Maybe I should have frisked him for incense.

Alexander asked his dad for help with construction, and got the usual reply - you have to have a building plan in place before we start.  Permits - shmermits.   So, he sat down and drew up a plan for a T shaped church with the "alter" off to the side, and a really big place for the "quire" to sing, candle stand positions clearly marked.

So, being the unfun, art history buff that I am, I tried to explain to him that churches need to follow one a of a couple of floor plans (and one of them happens to be square - the box in its natural state!).  There are rules about these things.  I tried to look up some floor plans on the internet, but all I could really find was Hagia Sohpia, and we don't have that much duct tape.  We discussed how our church is laid out, and the importance of arranging the space so that 2 choirs could sing antiphonally.  You have to have a narthex, or there won't be anyplace to spit during Baptisms - you know, the really important stuff.

Alexander made a new floor plan - this time in accordance with the usual rules, except that he had the "northex" on the north side of the structure.  I guess that makes sense.  As does the space marked "rest of the church".  Kinda sums it all up.

Then I asked him to whom his church would be dedicated.  He looked a little confused, and answered "Um . . . God?"  Yes, but usually churches are a little more specifically named.  "Oh yeah, Orthodox".  Great, but we go to a church dedicated to the Mother of God - who should your church be dedicated to.  He's thinking about it.  My husband is thinking that candle stands aren't such a good idea in a cardboard church.

I'm just hoping he doesn't want onion domes.  

The Meeting of Our Lord or Take Your Kid to Church Day

Today is the rare combination of 2 feasts - 

The Meeting of the Lord (fixed date)

The Sunday of the Prodigal Son  (moveable date)

If you look closely, The Meeting of the Lord falls on February 2.  On the Julian Calendar, today is February 2nd.  We are on the old calendar, which is 13 days behind the civil (Gregorian) calendar.  So, it's Feburary 2nd for us too, despite the fact that everywhere else in the world, except Ethiopia, it's February 15th.  In ROCOR, we don't let some 16th century Pope tell us what to do.  The sun - what a whacky way to determine the date.  Anyway, the old calendar, beside being the Orthodoxically correct, is a procrastinator's dream.  You haven't sent your Christmas cards out late until even after January 1st, and it makes April Fool's day extra fun because NOBODY is expecting it on April 14th.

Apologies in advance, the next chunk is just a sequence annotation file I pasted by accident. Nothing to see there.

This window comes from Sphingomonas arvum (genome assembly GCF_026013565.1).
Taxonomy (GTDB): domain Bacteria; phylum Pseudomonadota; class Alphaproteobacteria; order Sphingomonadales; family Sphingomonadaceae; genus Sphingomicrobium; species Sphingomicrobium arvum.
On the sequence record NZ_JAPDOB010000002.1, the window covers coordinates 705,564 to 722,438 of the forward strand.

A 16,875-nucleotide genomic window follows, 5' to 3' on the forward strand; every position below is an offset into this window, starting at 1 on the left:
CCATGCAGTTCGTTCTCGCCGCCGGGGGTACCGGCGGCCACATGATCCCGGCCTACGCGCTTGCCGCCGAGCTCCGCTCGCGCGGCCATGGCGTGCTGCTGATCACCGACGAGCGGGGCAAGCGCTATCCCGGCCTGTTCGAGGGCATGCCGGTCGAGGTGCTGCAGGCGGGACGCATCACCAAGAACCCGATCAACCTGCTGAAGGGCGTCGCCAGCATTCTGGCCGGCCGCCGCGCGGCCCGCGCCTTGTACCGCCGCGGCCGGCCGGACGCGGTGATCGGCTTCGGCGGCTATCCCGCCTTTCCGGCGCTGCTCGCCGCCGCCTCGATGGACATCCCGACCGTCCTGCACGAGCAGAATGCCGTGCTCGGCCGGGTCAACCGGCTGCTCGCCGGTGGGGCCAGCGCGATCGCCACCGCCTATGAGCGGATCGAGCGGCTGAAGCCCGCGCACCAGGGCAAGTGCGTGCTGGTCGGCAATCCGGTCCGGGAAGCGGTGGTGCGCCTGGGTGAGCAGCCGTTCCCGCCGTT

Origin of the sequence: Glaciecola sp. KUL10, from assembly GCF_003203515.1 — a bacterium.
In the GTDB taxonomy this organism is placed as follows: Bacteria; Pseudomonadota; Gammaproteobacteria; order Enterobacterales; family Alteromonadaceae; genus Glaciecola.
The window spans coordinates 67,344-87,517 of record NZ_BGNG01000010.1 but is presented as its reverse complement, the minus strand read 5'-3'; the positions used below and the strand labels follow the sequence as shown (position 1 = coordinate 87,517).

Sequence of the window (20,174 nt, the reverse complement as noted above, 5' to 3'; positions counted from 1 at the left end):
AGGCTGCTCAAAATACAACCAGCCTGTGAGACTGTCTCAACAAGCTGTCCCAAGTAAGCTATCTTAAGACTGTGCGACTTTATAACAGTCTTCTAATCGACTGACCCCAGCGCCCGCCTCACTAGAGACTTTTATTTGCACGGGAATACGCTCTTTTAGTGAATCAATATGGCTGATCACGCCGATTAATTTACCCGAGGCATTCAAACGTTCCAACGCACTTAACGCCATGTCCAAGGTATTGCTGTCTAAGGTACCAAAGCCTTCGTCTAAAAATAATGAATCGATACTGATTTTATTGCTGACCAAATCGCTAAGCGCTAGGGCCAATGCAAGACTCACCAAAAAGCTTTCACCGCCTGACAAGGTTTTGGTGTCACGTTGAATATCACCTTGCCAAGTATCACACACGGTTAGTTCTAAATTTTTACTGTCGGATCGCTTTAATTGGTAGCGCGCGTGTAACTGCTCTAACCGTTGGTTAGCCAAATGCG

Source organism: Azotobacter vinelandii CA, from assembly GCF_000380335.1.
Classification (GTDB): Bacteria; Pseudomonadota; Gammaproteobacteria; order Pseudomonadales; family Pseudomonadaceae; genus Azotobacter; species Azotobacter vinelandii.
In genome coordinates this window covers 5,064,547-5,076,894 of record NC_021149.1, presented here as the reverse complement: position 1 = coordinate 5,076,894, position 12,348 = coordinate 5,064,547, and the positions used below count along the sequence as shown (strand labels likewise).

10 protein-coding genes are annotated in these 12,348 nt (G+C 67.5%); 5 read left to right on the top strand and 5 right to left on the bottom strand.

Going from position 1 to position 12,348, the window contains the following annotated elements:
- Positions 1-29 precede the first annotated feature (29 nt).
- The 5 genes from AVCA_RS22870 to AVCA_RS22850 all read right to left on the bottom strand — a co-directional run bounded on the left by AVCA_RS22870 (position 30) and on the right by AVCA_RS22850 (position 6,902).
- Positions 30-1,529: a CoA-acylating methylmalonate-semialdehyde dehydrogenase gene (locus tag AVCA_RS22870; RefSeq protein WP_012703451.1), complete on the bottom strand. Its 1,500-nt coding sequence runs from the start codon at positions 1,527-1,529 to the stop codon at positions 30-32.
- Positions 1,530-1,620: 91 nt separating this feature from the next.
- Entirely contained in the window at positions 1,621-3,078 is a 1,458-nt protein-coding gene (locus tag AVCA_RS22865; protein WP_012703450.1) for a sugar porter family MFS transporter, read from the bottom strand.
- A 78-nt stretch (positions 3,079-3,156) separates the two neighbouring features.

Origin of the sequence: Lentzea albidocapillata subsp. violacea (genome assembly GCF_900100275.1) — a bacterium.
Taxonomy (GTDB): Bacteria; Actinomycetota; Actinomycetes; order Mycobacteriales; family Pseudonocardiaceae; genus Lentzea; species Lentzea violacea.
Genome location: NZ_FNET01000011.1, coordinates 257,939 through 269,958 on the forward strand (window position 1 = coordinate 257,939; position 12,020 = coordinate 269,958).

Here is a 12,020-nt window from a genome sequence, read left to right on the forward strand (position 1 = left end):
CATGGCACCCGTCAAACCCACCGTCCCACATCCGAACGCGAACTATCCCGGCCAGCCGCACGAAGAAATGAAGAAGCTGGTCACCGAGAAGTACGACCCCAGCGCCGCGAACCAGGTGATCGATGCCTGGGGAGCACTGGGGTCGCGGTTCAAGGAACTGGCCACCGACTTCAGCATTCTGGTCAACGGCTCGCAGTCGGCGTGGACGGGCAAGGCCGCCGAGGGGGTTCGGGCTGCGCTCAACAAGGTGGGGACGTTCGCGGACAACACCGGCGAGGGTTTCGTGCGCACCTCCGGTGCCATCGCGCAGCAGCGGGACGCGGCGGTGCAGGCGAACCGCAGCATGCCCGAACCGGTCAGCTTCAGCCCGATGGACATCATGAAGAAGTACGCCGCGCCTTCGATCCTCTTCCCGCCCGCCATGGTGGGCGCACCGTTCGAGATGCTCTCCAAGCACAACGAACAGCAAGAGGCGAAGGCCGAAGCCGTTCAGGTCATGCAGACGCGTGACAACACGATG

Today is the day that the Theotokos took her 40 day old Son to the Temple to be dedicated to God, following Jewish law.   It is also the day that the Prodigal Son returned to his father's house. So what you get is, the mother bringing the child to the temple and the Father receiving him with open arms.  Very circular.  Very complete.  Very cool.

And here is how my children marked the occasion.  When we got to church, Roman - the 3 year old - absolutely insisted that he wanted to serve at the altar.   I said that maybe he could come sing with me later instead.  He's as well behaved as your average 3 year old.  I left Roman with the  babysitters and went to sing.   As soon as I was gone, the older boys took Roman to the vestry and found vestments for him.    

Imagine my surprise when at the end of the Great Litany, all of my boys appeared on the opposite side of the church in vestments looking very proud of themselves.  Roman was so happy that he was literally jumping for joy.  He came running up the ambo and stood on the stool next to my music stand.  He gave me a big hug and sang a little "Blagoslovi dushe moya Gospoda", hugged me again and ran out the side door to take the back dor to that altar.  Well, what do you do at that point?  It's not like I can go get him out of the altar.  He came back a few minutes later, out of St. Michael's door, without any vestments.  He sang a litte of the Second Antiphon and then went back to the babysitters.  Busy feast day for a little guy.

Sunday, January 18, 2009

Forefeast of Theophany, or Nightmare in the Nave

I think I had my first choir directing experience today.   I don't know if it counts.  I hope not.  

The choir director had to leave liturgy early.  The other choir director was sick.   I can read music, but I had no implement with which to actually obtain a pitch.  Out of the 5 people singing (or not), only 2 of us could read music.  None of us had rehearsed.  Someone behind me was pulling a Wigam (see episode of the Simpsons in which Chief Wigam explains that he's been making the police dogs extra angry by singing off key "ma mi ma moe, ma moe ma me").  

The melody was in the alto line.   I had no alto.  I foolishly opted to sing alto, thus confusing everyone around me - 4 basses and a substitute alto who didn't know the music.  I think we came close to producing something resembling a chord about half way through the Glory/Both Now of the Great Blessing of the Waters.  The most musical moment of my brief tenure - my 2 year old knocked something (probably Holy and Expensive) off the wall, which made a loud crashing sound.

I need to figure out what note the dial tone on my phone is.